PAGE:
By Lara Park, MS
Think that the DNA code you’re dealt is the be-all-end-all for disease risk? A body of research is now demonstrating that nutrition can change how your genome functions by altering the folding of your DNA. This regulation of packaging is called epigenetics, and it is shedding new light on the nature versus nurture debate.
Why do individuals have different susceptibilities to disease? In 2003 when the Human Genome Project was coming to a close, there was a belief that the field of medical research would become increasingly obsolete because all diseases were thought to originate from differences in DNA sequence. In the years since, it has become evident that how the DNA responds to the environment plays a critical role in determining disease susceptibility. DNA contains the blueprint to make every kind of protein in the body, but a library of blueprints is not very useful without any instructions about what to build and when to build it. Epigenetics are the instructions to the DNA blueprint. The food we eat serves as a daily environmental exposure that can modify which genes are turned on and off through changes in epigenetic patterns.
Every single cell in our body contains over six feet of string-like DNA, which needs to fit inside the 15-micron nucleus. In order to fit, the DNA is wrapped around bead-like proteins called histones, and then these beads-on-a-string are tightly wound up into chromosomes. In order to turn on a gene, the packaging around this gene needs to be loosened by adding biochemical compounds to the histone beads. When the gene is turned off, the gene is tightly packaged by adding compounds such as methyl groups directly to the DNA. Epigenetics is the pattern of these compounds on the DNA and its supporting histone structure. This gives DNA two separate identities; one being the DNA code and the other the epigenetic packaging.
Individuals display highly variable epigenetic patterns. The cause of this variability appears to arise from our environment, blurring the distinctions between nature and nurture. Environmental exposures such as diet, pollution, and even stress, can alter epigenetic patterns changing which genes are turned on and off to ultimately affect physiological function. Studies in monozygotic twins with identical DNA demonstrated that older twins, who would have experienced more variable environments, had significantly different DNA methylation patterns compared to young twins. These differences were even more substantial for twins reared apart with a less shared environment. The researchers used a technique to make the DNA methylation patterns on one twin fluoresce green and the other twin fluoresce red, with regions where patterns were identical appeared yellow. While this study was correlational in nature, these visually striking results highlight potential roles of the environment on identical DNA.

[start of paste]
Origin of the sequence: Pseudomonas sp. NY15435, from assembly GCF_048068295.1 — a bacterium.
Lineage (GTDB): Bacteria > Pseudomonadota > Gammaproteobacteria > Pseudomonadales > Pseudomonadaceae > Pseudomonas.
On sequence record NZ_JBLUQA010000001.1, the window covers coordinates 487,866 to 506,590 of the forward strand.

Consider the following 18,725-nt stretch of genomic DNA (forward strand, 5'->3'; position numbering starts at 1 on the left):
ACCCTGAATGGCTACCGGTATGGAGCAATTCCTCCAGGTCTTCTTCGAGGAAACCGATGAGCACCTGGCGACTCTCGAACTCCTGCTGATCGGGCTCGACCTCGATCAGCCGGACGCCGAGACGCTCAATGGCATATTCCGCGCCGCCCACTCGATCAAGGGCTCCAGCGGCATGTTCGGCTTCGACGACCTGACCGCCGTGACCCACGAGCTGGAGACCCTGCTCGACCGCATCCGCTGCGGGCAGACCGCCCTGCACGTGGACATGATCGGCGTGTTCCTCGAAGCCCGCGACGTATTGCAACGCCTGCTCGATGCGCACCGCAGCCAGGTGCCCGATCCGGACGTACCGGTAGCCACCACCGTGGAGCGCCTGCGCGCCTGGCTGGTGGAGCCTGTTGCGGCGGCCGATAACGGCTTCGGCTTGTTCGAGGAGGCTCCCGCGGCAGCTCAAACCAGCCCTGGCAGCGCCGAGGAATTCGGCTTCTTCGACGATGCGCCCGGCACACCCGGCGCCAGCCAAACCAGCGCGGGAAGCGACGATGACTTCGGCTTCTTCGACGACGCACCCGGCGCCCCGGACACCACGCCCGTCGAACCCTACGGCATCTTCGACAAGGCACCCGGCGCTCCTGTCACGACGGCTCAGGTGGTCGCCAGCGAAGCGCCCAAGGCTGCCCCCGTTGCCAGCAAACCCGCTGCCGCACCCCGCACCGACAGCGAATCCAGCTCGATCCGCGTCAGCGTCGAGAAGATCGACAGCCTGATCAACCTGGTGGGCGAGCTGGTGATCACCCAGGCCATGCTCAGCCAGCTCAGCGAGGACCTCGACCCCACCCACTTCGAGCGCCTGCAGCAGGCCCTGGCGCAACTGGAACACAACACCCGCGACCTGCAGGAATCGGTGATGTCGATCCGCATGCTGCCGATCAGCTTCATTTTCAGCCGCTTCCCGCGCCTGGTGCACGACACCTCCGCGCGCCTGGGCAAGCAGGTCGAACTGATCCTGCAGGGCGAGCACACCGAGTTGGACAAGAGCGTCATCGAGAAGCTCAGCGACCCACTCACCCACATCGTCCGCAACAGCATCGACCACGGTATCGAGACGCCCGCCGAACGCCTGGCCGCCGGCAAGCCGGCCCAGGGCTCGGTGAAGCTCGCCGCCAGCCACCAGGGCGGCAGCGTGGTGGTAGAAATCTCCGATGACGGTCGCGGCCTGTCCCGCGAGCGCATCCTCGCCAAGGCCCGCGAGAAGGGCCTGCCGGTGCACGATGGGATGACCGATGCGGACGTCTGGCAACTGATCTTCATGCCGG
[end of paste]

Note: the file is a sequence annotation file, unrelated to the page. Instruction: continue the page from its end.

Nutrition is a daily environmental exposure that contributes to these variations in epigenetic patterns. Studies in cell culture, animal models and humans have identified many dietary compounds that affect epigenetics patterns. Diets deficient in the B vitamins such as folate and vitamin B12 are associated with increased cancer risk across many tissues because these nutrients are the source for methyl groups required for epigenetic DNA methylation. Changes in DNA methylation are one of the earliest steps in cancer development. Curcumin, a polyphenol in the Indian spice turmeric, interacts with the enzymes that place epigenetic marks on histone bead proteins to turn off inflammatory genes in blood cells when blood glucose is high, as seen with diabetes. This suggests that increased curcumin consumption may reduce some of the complications of diabetes, though this hasn’t been thoroughly investigated in humans yet. Similarly, sulfurophane compounds in cruciferous vegetables such as broccoli and brussel sprouts modify histone epigenetic marks at genes that prevent cancer development in colon and prostate cancer cells. While many of these studies suggest potential preventative (and delicious!) therapeutic approaches to disease, research supporting these mechanisms has been challenging in humans. This is in part due to variability in human metabolism, difficulty in quantifying dietary exposure and logistical challenges in acquiring informative tissue samples at appropriate timing in disease progression from free-living humans.